Thanksgiving - The traditional symbol of this holiday is the cornucopia. I placed one with some silk leaves and autumn fruit and vegetables. The mass of leaves is several autumn swags with some orange organza ribbon. The candle colors are orange, red, and yellow. I just added things that reminds me a the plenitude of the season.
Feast of Saint Valentine/Lent - This pretty much a Hallmark holiday today, but he was a real person. Sort of a messed up story but he was caught marrying Christian couples and aiding any Christians who were being persecuted under Emperor Claudius in Rome and ultimately beheaded, hence the red. One legend says, while jailed, Valentine restored the sight of his jailer's blind daughter. On the eve of his death, he wrote a note to the jailer's daughter, signing it, "From your Valentine."
Palm Sunday/Lent - The traditional colors for this time of year are black for obvious reasons; red for the crucifixion and purple for royalty. This holiday along with the next few are really... ummmm... Catholic-y. The idea is that Jesus was sacrificed and joined his father, the Lord; hence the royalty. Pearls are supposed to represent the tears of Mary. I know it's kind of heavy, but this is why it the most important time of the year for us.
Christmas/Advent... Detail of the tree... I have some handblown glass ornaments, a little homage to my German heritage. I not sure where the tradition is from, but it supposed to be good luck to have a bird on your tree, so I put a bird on it (love Portlandia, Google it). Add some faux sugared fruit and some fancy Christmas balls... BOOM... decorated tree. And I'm just telling you can't get enough pine cones.
Mardi Gras/Lent - The traditional colors for Mardi Gras are Purple, Gold, and Green. Purple is the color of royalty some say for the King of Mardi Gras, some say the color of Justice in memory of the persecuted Arcadians, that eventually became the Cajuns. Gold is the color of Wealth and Prosperity which is keeping with the Carnivale idea. Green is the color of Faith to signify the upcoming Lenten season.
Easter/ Divine Mercy Sunday - One of reason I decorate for this holiday in non-traditional colors is so I can use some awesome vintage glass Christmas balls from my Grandma's tree. I use pastel plaid ribbon wrapped around the white tulle.
Feast of Saint Patrick/Lent - The little gold wicker-looking thing is just an... um... upcycled old Christmas ornament. The other is a DIY... It's shamrock leaves pinned to a styrofoam ball. The shamrock became associated with the holiday because Saint Patrick used it to explain the concept of the Holy Trinity. You can look that up, but just trust me it's super complicated and I feel like visual aid would definitely make it easier to explain.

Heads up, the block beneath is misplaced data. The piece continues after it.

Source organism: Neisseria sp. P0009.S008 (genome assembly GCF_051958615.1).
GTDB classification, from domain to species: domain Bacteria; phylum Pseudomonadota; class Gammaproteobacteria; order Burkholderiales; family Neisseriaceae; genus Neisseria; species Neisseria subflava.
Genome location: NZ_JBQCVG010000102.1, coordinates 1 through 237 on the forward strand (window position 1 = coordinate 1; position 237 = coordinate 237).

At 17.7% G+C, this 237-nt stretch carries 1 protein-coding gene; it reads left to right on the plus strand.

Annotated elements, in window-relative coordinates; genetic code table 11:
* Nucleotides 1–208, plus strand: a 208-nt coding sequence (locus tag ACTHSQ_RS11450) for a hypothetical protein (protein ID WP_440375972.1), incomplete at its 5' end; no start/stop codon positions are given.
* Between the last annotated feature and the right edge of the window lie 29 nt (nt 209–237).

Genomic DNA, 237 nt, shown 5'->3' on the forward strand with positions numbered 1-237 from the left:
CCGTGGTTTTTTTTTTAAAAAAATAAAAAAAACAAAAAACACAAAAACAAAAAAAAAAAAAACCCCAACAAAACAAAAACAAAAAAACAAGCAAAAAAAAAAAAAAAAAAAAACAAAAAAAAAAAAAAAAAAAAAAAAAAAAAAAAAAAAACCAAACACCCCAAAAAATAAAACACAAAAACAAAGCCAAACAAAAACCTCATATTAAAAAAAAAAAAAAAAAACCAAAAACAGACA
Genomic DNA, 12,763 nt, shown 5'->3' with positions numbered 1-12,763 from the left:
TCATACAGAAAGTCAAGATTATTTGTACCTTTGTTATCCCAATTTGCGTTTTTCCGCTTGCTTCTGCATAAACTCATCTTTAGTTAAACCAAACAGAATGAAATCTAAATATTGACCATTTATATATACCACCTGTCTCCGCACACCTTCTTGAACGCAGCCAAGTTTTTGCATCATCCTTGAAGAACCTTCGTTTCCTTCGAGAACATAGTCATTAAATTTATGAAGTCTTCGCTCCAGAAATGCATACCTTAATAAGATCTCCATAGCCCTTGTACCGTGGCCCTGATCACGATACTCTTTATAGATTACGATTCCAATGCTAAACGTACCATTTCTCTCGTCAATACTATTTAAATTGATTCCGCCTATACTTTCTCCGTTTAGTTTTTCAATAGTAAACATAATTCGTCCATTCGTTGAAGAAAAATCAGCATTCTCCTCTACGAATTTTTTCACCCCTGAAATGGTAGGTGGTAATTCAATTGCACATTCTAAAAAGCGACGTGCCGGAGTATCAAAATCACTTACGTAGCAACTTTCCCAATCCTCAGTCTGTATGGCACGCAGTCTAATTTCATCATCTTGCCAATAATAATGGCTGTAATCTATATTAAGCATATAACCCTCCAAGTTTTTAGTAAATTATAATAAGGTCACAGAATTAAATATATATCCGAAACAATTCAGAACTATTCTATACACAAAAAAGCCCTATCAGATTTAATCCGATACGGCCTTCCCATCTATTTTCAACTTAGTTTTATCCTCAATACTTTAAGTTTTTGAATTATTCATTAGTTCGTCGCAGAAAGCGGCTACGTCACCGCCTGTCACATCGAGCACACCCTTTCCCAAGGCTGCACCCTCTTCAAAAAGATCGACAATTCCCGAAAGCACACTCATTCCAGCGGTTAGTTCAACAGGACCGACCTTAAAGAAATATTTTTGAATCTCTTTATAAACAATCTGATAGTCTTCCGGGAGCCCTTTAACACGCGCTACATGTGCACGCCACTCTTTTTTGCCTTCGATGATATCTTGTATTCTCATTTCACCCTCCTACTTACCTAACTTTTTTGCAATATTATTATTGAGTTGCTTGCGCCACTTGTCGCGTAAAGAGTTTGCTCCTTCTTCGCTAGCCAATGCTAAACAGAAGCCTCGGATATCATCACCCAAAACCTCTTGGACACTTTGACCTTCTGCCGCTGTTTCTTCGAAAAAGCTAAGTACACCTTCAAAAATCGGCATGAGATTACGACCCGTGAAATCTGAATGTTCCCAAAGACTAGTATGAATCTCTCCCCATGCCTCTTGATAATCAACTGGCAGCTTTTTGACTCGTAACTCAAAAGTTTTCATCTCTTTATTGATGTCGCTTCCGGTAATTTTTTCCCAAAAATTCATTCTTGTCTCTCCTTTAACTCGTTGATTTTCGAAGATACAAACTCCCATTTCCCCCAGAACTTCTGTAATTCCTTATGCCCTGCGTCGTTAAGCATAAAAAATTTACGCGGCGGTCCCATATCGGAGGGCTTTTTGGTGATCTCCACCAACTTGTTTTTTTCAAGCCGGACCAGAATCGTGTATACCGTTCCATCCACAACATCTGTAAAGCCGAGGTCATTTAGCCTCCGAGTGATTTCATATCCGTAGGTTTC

Feast of Saint Joseph/Lent - The decorations here are staying with red and gold. There are red glass flowers which are Christmas ornaments from my mothers tree and a DIY that I made with my trusty strofoam ball... I used pearl top pins to fasten cherry blossoms to the ball. They would really just look nice sitting a bowl by themselves. Cherry blossoms come into play as they are usually in bloom on the feast day.
Memorial Day - Obvious color theme here, I just worked some American flag bunting around the candles. The vase is full of Flanders poppies. Due to the extent of ground disturbance in warfare during World War I, poppies bloomed in between the trench lines of the Western front. During the 20th century, the wearing of a poppy on Memorial Day became very popular. I added the black ribbon to remind me that today is a day to remember the fallen and why I get to live in the best country in the…
Good Friday/Lent - Part of the traditions associated with this day is that we shroud the crosses in our homes and churches. Also all of the bells will stop ringing in the churches. The bell ringing is not as significant today as it perhaps once was, but imagine being in a time before clocks were widely available and the only thing you had to tell time by stopped working.
Halloween - I put out a couple of novena candles and made some sugar skulls. Sugar skulls are part of the Halloween celebrations for Mexicans Catholics. Generally the skulls will be place on the graves of their loved ones on La Dia de Los Muertos (Day of the Dead) which is also known as All Saints Day and usually runs over into All Souls Day on November 2.
Christmas/New Year... As it turns out January 1st aside from being New Year's, is also the Solemnity of Mary. The colors dedicated to Mary are blue and white. I don't know if some church person back in the day thought that up, or if it is just a coincidence... but it works out really well. I just included some spun glass and more... ummmm... glitteriness.
Mardi Gras/ Lent - Beads draping all over the trees of New Orleans on my way to Ash Wednesday mass at Saint Louis Cathedral is one of my favorite Mardi Gras memories. I have also found an affinity for King cakes; some of the beads on the tree are little plastic babies, they usually baked into the King cakes. The person that finds the baby not only gets some fried and sugar coated cake, but also gets good luck for the year and gets to buy next years cake.
Labor Day - In keeping with the beach theme, I filled a cobalt glass bowl with some white craft sand and seashells. I have been collecting the shells over the years on different vacations. Its cool because every year different shells are on top when I pour the sand and shells in the bowl, and it reminds me of different vacations.... and now I get to use all the random seashells I've collected. I added geraniums and mums as they always make me think of the end of the Summer.